Wellesley College researchers seek the truth via Twitter Trails

New research project dives into Twitter traffic to show how true and fake stories can be sniffed out on social site

Wellesley College researchers in Massachusetts have launched an interesting project dubbed Twitter Trails that attempts to show, via Twitter, how true and false stories propagate differently on the social network.

This one hits pretty close to those of us in the journalism business, where attempting to verify whether what we see on Twitter and other social networks is for real. And in fact, the researchers say on their blog that the tool is initially geared toward helping amateur and professional journalists to investigate recent and breaking stories.

ALSO: 13 of today's coolest network research projects

Examples on the blog include a story of a young girl who accidentally shot a gun instructor with an Uzi -- sadly, a real story, despite efforts by conspiracy theorists to make it appear untrue. Using the tool, researchers were able to show how accounts by verified Twitter sources propagated much more strongly than those of conspiracy theorists of dubious reputation.

Twitter Trails graph Twitter Trails project

The propagation graph, showing the tweets that were written when the story first broke on Twitter, all reporting that the shooting occurred. Various of the top tweets are labelled, coming from local, national and international news media accounts, and prominent journalists and bloggers.  Also labelled is a popular tweet coming from a non-verified account commenting on the story.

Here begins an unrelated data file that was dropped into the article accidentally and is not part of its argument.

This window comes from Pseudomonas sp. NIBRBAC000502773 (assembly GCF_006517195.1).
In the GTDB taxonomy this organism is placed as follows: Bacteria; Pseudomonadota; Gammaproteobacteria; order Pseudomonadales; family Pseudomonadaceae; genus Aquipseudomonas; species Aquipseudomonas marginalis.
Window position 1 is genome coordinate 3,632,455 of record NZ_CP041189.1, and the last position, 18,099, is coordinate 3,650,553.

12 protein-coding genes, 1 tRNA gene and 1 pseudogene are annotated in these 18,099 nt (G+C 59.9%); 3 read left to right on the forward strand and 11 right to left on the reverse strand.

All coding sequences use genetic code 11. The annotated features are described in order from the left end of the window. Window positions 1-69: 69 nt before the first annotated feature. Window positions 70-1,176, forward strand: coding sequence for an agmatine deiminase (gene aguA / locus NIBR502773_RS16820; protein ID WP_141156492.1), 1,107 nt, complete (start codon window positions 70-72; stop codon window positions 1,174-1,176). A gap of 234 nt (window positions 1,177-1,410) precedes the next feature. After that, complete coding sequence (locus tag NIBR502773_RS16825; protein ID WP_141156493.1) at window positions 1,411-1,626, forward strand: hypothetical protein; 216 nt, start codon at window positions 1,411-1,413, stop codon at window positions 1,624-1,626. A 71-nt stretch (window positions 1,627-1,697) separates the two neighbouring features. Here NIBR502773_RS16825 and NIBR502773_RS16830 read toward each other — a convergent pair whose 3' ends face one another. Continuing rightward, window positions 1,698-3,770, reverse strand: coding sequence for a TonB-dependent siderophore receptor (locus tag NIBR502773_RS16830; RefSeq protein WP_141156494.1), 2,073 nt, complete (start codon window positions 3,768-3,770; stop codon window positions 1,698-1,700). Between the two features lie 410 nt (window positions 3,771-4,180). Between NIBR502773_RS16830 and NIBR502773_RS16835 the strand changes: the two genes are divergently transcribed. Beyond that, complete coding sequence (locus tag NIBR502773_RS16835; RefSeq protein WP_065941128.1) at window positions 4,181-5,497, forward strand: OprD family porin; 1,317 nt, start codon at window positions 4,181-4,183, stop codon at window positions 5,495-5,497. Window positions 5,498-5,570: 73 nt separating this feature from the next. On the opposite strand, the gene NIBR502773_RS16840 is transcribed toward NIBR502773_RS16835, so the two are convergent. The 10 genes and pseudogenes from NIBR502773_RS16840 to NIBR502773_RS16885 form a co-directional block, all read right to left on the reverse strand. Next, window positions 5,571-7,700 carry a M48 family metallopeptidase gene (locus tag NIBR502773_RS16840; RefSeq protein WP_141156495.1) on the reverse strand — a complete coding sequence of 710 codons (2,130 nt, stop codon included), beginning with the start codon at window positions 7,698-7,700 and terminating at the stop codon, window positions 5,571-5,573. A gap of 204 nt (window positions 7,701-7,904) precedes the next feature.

Among the false stories examined were Netflix going bankrupt and a revelation that you can charge your iPhone in a microwave oven (DON'T!).

The National Science Foundation-funded Social Informatics Lab project (directed by Takis Metaxas and Eni Mustafaraj, and managed by Samantha Finn) relies on algorithms and visualizations to track Twitter trails. It also can track key words and phrases to show how various themes of a story live on after the initial news breaks.

You can dive into the gory details of their research paper here (TRAILS: A System for Monitoring the Propagation of Rumors On Twitter). These researchers are all over what makes social media tick, including how it can be used to predict election results.

Copyright © 2014 IDG Communications, Inc.

The 10 most powerful companies in enterprise networking 2022